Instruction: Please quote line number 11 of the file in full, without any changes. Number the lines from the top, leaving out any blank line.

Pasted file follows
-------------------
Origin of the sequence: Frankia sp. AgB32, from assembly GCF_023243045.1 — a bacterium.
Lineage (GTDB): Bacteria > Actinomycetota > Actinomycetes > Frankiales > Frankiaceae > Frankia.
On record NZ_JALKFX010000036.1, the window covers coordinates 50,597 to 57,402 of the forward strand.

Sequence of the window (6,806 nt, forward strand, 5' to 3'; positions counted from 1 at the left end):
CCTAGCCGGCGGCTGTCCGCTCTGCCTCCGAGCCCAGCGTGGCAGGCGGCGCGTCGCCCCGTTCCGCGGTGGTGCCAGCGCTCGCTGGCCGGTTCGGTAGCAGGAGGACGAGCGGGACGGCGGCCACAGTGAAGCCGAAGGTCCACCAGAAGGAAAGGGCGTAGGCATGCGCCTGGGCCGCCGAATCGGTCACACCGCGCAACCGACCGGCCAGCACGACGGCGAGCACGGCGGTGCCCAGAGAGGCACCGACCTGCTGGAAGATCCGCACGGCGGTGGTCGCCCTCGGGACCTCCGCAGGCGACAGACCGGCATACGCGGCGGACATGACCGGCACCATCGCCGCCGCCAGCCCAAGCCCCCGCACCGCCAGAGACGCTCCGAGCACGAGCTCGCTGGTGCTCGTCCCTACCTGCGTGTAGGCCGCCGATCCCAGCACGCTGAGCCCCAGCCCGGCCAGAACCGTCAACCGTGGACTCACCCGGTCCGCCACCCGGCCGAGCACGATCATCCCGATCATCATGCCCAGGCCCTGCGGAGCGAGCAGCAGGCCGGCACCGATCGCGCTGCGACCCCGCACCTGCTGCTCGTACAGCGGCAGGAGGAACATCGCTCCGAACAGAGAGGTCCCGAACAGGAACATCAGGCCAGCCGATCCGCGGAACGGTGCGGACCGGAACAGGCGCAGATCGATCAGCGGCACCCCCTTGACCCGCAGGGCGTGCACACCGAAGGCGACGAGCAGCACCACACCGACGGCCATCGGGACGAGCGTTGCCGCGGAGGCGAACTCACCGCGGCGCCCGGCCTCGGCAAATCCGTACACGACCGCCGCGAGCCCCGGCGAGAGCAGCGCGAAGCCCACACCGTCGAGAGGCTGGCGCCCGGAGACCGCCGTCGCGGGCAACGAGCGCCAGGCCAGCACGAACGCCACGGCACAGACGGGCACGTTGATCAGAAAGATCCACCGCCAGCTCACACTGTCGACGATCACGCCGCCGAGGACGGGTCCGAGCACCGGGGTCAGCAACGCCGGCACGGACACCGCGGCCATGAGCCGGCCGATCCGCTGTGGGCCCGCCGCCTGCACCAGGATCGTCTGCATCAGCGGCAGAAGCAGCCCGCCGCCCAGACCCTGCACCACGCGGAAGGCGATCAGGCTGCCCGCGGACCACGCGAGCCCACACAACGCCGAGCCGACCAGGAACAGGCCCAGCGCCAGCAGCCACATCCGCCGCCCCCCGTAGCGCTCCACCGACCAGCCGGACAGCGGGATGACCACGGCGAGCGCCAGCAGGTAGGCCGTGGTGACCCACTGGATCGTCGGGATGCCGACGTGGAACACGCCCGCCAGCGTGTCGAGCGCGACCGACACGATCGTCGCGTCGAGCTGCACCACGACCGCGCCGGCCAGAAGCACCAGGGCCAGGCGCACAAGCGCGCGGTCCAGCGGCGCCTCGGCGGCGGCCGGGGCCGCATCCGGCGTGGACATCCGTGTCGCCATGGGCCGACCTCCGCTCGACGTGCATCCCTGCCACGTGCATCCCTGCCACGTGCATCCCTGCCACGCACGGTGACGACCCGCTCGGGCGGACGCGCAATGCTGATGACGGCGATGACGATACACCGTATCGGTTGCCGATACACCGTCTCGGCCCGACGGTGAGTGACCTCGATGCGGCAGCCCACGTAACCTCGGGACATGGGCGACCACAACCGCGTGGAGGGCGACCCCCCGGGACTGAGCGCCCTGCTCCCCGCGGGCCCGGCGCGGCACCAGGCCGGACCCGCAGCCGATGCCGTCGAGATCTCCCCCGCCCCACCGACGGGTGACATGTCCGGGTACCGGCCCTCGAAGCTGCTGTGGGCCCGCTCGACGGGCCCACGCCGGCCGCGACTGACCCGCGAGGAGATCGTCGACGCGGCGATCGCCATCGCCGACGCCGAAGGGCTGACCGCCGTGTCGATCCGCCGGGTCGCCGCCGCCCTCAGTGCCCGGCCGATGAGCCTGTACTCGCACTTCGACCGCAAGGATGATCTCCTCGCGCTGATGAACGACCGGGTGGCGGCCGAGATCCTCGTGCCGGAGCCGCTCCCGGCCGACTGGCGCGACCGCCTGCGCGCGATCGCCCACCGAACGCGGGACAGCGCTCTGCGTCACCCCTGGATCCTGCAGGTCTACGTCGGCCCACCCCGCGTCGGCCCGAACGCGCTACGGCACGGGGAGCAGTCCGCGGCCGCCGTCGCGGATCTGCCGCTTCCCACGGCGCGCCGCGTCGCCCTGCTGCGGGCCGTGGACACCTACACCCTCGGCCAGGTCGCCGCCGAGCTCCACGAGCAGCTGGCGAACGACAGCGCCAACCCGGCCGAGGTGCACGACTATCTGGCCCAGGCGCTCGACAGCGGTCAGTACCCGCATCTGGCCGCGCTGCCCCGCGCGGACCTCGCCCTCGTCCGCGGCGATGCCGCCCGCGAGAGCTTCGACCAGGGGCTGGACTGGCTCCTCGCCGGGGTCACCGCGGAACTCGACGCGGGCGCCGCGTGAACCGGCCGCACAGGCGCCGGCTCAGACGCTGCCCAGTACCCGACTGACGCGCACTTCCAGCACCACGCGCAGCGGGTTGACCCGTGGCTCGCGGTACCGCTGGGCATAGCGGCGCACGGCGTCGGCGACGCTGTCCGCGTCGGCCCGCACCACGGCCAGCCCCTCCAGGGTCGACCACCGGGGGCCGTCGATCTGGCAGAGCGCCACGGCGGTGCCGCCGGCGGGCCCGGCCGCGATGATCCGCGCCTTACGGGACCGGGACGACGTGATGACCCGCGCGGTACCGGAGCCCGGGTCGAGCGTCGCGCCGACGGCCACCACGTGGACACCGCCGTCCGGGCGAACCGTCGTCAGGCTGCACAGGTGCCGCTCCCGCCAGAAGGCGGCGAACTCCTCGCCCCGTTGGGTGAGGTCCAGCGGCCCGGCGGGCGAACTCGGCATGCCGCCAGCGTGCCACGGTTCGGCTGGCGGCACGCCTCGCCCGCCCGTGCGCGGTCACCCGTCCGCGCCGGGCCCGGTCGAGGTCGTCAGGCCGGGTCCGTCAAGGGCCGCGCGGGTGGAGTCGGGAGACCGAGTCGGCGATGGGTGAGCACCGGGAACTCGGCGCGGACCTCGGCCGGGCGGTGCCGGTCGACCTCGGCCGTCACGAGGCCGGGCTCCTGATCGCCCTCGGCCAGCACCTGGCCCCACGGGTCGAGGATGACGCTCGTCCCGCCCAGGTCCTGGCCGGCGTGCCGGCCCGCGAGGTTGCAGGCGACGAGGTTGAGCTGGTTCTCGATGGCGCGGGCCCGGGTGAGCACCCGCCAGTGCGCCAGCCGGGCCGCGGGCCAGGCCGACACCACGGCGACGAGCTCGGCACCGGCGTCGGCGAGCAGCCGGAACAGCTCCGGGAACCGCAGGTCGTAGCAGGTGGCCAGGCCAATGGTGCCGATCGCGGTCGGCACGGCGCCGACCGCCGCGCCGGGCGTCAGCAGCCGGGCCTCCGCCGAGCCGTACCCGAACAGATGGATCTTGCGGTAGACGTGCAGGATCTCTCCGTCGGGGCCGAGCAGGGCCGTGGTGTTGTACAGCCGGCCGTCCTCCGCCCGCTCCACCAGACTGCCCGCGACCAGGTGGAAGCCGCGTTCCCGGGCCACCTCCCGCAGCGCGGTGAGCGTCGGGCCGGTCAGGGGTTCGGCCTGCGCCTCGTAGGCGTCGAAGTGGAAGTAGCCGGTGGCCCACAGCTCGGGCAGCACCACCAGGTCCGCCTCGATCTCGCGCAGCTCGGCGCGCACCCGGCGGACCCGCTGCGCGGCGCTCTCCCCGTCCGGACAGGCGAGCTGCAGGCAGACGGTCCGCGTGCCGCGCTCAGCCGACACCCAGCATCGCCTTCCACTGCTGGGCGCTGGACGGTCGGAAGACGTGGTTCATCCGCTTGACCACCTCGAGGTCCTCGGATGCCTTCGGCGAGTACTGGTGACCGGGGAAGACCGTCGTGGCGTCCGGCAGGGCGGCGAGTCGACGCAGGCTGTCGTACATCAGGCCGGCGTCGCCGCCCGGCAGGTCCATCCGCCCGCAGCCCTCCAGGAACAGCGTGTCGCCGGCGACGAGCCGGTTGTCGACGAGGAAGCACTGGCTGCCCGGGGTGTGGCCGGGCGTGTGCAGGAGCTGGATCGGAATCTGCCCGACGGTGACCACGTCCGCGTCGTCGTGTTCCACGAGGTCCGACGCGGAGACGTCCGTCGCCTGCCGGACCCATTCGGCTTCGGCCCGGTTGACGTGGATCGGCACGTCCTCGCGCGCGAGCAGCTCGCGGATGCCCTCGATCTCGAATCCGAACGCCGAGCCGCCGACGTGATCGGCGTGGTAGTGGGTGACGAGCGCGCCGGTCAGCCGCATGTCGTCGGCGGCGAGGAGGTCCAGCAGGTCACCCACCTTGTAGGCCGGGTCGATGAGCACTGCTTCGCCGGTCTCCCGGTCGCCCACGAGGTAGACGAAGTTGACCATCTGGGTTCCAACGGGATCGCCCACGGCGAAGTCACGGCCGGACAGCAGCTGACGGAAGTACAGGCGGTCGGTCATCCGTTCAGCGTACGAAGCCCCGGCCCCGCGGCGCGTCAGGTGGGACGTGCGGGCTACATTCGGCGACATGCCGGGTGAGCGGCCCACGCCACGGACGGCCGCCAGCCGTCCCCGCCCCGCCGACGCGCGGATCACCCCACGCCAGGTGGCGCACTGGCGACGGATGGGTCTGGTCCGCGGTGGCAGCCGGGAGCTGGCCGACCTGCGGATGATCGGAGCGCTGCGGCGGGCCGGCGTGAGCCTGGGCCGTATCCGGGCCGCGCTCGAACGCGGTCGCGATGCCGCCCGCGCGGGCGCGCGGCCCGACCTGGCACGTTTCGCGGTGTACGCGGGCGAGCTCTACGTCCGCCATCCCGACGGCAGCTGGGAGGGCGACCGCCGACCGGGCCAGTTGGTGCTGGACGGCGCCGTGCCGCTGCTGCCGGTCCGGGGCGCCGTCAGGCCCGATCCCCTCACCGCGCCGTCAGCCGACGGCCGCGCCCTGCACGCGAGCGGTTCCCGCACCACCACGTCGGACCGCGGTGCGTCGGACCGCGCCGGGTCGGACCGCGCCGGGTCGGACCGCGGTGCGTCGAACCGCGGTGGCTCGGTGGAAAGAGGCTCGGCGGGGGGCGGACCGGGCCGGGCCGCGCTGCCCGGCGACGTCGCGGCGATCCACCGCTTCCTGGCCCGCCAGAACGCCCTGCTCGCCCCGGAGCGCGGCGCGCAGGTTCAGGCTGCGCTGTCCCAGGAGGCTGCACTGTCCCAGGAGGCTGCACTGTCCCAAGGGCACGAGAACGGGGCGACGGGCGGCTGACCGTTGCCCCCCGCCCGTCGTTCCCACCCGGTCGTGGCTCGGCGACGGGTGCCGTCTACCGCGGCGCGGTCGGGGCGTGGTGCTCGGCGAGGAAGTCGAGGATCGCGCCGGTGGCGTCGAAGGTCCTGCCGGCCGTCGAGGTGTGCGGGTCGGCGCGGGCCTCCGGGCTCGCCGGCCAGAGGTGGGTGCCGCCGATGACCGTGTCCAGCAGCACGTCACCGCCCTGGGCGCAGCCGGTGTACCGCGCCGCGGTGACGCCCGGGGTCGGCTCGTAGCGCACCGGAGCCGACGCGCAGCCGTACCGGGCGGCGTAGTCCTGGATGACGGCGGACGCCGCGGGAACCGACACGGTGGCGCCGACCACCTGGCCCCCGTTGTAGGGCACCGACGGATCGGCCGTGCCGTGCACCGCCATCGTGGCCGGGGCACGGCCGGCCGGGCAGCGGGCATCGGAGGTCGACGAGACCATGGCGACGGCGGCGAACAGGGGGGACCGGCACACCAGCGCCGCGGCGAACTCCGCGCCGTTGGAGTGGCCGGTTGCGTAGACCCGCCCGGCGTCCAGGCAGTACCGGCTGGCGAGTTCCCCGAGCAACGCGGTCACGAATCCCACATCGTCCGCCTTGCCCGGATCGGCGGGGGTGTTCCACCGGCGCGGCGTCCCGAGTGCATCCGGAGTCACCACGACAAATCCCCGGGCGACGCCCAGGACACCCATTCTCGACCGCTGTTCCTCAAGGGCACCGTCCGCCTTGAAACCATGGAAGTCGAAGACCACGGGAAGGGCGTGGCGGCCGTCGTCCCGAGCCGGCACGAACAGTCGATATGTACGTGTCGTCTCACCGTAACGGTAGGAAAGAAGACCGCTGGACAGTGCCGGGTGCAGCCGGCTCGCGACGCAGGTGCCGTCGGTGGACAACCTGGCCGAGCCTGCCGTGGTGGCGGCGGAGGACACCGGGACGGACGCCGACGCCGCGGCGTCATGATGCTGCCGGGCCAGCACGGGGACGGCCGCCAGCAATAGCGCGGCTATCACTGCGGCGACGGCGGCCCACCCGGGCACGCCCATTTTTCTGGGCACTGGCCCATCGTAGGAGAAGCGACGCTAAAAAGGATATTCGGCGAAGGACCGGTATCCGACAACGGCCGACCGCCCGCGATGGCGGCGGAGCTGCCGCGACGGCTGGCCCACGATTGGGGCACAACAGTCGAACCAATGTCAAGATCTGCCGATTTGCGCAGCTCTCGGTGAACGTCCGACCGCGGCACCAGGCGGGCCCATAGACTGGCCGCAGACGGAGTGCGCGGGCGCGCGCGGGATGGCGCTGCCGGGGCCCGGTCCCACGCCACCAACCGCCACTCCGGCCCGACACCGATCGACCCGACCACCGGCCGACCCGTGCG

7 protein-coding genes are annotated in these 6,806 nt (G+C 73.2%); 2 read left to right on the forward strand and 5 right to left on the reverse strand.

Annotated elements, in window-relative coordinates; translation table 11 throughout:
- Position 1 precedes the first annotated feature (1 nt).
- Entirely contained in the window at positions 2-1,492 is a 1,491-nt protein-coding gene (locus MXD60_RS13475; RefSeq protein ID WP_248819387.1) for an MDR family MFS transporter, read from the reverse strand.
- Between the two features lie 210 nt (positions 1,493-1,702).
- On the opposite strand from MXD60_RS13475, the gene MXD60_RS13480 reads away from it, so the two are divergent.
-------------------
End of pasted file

- On the opposite strand from MXD60_RS13475, the gene MXD60_RS13480 reads away from it, so the two are divergent.